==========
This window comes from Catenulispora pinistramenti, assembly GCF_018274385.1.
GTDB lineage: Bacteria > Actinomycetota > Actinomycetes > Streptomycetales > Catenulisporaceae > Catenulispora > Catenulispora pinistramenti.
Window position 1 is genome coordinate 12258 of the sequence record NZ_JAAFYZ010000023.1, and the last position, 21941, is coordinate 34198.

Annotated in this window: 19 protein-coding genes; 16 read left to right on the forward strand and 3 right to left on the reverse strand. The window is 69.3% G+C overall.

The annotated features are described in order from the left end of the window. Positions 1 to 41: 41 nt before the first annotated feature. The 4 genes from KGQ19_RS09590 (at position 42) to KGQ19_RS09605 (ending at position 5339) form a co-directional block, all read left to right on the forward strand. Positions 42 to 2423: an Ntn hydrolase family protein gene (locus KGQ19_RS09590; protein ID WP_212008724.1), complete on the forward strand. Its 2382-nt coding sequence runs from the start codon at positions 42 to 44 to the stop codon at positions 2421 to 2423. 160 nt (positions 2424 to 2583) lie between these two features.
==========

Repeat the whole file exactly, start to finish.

This window comes from Catenulispora pinistramenti, assembly GCF_018274385.1.
GTDB lineage: Bacteria > Actinomycetota > Actinomycetes > Streptomycetales > Catenulisporaceae > Catenulispora > Catenulispora pinistramenti.
Window position 1 is genome coordinate 12258 of the sequence record NZ_JAAFYZ010000023.1, and the last position, 21941, is coordinate 34198.

Annotated in this window: 19 protein-coding genes; 16 read left to right on the forward strand and 3 right to left on the reverse strand. The window is 69.3% G+C overall.

The annotated features are described in order from the left end of the window. Positions 1 to 41: 41 nt before the first annotated feature. The 4 genes from KGQ19_RS09590 (at position 42) to KGQ19_RS09605 (ending at position 5339) form a co-directional block, all read left to right on the forward strand. Positions 42 to 2423: an Ntn hydrolase family protein gene (locus KGQ19_RS09590; protein ID WP_212008724.1), complete on the forward strand. Its 2382-nt coding sequence runs from the start codon at positions 42 to 44 to the stop codon at positions 2421 to 2423. 160 nt (positions 2424 to 2583) lie between these two features.